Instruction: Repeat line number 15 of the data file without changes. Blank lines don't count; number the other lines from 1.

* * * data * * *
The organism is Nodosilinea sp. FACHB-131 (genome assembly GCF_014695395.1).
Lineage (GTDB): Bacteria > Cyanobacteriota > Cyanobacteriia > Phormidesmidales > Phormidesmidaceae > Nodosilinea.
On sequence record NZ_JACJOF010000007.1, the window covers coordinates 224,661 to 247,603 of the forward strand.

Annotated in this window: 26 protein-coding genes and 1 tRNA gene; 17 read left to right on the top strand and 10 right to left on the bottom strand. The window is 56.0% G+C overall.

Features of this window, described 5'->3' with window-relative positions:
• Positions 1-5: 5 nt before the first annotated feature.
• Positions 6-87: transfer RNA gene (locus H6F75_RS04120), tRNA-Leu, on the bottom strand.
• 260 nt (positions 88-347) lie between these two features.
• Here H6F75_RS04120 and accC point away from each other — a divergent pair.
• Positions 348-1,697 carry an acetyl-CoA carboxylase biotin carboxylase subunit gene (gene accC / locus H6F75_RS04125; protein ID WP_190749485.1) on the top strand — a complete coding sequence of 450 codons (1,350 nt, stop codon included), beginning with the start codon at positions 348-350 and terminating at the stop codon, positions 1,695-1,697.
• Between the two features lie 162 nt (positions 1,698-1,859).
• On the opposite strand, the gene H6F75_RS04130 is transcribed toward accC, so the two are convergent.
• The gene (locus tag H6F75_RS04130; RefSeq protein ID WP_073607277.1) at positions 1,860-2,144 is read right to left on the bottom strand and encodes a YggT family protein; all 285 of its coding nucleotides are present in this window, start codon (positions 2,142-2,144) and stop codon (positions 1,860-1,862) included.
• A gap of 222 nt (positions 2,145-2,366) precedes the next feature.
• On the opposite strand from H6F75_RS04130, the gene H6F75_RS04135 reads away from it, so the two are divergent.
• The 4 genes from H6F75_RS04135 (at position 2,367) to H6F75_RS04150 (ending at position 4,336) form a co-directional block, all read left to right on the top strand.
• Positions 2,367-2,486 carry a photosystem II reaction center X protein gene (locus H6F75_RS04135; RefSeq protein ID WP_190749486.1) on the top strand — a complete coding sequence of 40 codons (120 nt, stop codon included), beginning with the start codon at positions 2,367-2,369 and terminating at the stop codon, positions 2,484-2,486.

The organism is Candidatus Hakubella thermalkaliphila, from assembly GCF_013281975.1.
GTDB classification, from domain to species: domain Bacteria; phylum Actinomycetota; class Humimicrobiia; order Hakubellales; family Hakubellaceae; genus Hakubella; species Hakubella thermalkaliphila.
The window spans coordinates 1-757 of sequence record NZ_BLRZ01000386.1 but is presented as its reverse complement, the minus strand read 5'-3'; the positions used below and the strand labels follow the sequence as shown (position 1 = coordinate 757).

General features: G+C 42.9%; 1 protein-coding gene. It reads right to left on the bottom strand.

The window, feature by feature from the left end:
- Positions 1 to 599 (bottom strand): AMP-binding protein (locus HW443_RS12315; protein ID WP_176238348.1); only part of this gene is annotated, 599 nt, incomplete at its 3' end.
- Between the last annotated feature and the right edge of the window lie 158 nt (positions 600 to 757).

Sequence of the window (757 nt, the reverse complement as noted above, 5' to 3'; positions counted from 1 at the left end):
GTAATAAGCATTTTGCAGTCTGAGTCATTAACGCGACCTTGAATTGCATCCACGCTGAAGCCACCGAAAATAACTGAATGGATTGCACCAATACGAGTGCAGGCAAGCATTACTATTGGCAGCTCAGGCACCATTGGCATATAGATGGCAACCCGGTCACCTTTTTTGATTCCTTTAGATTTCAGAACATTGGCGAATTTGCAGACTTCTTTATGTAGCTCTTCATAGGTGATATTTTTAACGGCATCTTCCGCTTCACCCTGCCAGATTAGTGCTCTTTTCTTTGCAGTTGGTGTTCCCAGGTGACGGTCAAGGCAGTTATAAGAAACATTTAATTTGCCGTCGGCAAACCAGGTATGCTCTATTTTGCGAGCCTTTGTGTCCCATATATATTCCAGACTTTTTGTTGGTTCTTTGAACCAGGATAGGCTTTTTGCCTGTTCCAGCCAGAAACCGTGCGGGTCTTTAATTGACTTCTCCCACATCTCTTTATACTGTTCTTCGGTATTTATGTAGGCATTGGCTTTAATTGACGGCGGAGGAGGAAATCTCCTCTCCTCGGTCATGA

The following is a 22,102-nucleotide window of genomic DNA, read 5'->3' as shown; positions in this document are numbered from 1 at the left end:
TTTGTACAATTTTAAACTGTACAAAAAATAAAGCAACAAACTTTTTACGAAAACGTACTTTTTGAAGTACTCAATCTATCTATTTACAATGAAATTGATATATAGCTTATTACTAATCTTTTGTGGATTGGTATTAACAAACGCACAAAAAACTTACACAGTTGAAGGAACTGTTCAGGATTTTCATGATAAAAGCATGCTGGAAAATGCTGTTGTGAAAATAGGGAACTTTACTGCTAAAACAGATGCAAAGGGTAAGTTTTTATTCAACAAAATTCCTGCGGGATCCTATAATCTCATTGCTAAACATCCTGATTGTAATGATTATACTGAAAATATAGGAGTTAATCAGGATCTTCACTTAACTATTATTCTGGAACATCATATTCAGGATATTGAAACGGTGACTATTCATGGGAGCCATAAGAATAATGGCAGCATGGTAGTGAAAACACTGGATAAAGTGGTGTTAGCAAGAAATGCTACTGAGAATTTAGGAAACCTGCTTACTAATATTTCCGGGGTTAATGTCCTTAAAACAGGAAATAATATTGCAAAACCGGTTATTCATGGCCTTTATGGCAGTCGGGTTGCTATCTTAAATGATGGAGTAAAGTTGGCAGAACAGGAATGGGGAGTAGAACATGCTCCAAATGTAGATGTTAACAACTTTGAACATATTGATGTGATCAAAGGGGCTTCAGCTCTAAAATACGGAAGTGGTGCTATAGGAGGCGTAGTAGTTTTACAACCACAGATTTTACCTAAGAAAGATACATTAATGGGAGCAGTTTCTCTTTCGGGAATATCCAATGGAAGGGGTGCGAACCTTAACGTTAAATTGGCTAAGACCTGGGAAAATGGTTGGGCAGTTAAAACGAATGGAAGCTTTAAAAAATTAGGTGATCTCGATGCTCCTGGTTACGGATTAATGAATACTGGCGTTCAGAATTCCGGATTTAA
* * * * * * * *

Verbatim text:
• On the opposite strand from H6F75_RS04130, the gene H6F75_RS04135 reads away from it, so the two are divergent.